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Worth using Windows 10?

We have a quick look at whether it’s worth using Windows 10 for free before it jumps in price.

End of July 2016 will see the nagging Windows icon on your taskbar finally disappear. If you are putting it off until the last-minute, probably best start now. We’ve seen a few machines upgrade by themselves, and an aborted one loose its hard drive. If such a thing happens, we recommend letting it finish and reverting back in System Recovery.

Not many like the idea of the default Microsoft account, store apps advertised on the start menu and a few other odd little options.


  • Much faster interaction with Programs, Apps such as Office 2016.
  • Multicore support, additional support for over 64gb of ram.
  • Currently free to Existing Windows 7/8 users, full installs can be done with your existing Windows 7/8 key. (you might need to install the windows 10 upgrade first to put a Windows 10 flag on key).
  • Continually improved and regularly updated.
  • OneDrive integration.
  • Blocks currently identifiable virus/trojan files and entry methods.
  • We’ve found it to outperform Windows 7 and 8 on multiple scenarios. Games are much faster as well as multi-program working.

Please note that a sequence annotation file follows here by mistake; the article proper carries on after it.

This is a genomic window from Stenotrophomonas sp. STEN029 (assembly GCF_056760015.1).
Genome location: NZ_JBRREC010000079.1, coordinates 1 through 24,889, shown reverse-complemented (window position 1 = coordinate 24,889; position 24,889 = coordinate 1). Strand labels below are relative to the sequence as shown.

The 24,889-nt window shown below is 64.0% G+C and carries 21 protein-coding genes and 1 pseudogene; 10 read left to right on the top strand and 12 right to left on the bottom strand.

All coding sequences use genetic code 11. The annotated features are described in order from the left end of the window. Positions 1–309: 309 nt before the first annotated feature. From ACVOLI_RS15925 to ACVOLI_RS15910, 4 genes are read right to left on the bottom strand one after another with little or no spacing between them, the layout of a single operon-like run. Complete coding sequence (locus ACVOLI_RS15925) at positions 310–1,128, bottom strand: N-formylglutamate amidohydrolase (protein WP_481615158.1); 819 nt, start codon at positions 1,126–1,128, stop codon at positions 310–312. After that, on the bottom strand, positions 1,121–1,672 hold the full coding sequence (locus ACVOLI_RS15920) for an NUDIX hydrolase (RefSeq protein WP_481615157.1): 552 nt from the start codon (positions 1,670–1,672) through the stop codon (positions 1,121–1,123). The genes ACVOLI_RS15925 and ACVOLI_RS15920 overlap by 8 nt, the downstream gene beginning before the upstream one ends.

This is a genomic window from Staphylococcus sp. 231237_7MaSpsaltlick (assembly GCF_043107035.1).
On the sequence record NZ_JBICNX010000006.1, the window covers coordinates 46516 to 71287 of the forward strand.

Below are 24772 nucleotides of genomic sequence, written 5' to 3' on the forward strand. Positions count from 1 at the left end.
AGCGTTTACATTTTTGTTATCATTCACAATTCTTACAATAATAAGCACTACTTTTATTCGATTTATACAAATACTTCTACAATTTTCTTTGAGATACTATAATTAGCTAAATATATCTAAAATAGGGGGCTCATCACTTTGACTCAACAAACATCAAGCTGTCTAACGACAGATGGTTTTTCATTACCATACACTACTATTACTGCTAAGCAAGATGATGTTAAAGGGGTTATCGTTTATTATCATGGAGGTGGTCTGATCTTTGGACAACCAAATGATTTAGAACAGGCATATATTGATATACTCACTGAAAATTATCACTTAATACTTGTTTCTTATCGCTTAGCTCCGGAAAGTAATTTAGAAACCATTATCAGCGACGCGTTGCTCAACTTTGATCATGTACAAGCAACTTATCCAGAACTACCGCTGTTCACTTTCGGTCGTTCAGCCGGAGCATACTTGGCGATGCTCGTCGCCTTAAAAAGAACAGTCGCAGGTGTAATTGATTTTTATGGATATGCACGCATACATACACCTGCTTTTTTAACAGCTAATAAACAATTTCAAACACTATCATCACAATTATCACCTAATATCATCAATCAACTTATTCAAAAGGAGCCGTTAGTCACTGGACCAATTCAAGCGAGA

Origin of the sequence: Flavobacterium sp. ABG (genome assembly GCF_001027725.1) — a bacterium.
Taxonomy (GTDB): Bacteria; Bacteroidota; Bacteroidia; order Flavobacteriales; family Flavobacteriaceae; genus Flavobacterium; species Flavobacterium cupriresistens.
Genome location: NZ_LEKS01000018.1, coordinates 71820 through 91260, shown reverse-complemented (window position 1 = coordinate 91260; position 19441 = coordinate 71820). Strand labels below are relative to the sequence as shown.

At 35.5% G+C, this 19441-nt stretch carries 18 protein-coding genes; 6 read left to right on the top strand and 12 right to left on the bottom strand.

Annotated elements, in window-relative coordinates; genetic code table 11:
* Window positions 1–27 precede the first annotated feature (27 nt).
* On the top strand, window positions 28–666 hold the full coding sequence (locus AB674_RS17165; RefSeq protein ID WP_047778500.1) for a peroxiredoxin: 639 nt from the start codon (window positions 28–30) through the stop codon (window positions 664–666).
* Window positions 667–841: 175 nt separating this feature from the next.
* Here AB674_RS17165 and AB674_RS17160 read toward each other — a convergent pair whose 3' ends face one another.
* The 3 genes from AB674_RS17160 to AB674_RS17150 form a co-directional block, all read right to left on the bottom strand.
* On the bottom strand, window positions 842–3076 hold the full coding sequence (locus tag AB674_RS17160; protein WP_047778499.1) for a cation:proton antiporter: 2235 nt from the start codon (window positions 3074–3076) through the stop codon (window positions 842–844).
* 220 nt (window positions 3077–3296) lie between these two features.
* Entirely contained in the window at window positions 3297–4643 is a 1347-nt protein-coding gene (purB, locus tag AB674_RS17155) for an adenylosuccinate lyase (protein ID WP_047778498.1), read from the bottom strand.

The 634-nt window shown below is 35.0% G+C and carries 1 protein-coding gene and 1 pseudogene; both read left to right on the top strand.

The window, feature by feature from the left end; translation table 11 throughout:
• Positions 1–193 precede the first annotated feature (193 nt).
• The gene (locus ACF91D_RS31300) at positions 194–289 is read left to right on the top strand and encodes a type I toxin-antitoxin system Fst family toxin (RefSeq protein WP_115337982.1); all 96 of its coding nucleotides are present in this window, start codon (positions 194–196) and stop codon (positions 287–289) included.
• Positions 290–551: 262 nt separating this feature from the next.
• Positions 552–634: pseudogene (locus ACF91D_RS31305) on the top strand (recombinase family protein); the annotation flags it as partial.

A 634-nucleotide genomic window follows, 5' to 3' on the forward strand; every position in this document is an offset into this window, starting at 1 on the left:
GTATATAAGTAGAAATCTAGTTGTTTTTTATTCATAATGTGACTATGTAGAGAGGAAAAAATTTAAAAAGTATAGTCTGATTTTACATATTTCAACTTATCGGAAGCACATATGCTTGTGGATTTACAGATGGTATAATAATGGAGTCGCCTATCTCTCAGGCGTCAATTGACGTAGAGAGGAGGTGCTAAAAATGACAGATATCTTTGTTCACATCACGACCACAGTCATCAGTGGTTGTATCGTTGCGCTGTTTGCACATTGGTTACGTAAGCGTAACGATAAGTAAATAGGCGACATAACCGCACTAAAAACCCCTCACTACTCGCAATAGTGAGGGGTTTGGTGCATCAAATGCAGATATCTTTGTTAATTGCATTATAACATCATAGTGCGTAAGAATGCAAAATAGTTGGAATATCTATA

• Recovery options such as ‘fresh day one install’ or ‘refresh system’ gives users the ability to repair Windows easily.
  • Don’t like it after upgrading? you have a month to roll back to Windows 7/8 directly in System options. Your old system is imaged.
  • If your hard drive goes bad, your activation info is saved to PC’s motherboard, meaning easy and quick replacement.


  • If not customized during set up, program crash reports, location and search/page prediction automatically sent to Microsoft.
  • Though not needed, a Microsoft account can be registered to the machine to log on.
  • Some of Microsoft’s motives for a unified operating system across a range of devices can be seen as ‘dominant’, Windows 10 phones and Xbox services should talk to Windows 10 PC’s easily.
  • Doesn’t support some odd resolutions or odd hardware. For example 1xxx by 900 resolution monitors, Nvidia nForce IGPUs.
  • Far too much focus on Internet and Cloud services rather than local machine applications/storage.

Some tips for trying and reverting.

If you want to try Windows 10, you have a few options. You can create an image of your current windows with Veeam, Macrium Reflect (both free) or Acronis (premium). You can restore using the same software or using a BootPE environment.

Disable or uninstall Antivirus/security software, they have a chance of jumping in on the reboot and stopping windows dead.


Personally, with the speed and efficiency in web applications, we find Windows 10 worth using. If your Hardware came with Vista on it and you’ve upgraded to Windows 7, I’d recommend against trying Windows 10. Several originally Vista PC’s are not up to the task of running Windows 10 fast enough and proven to not be practical to upgrade.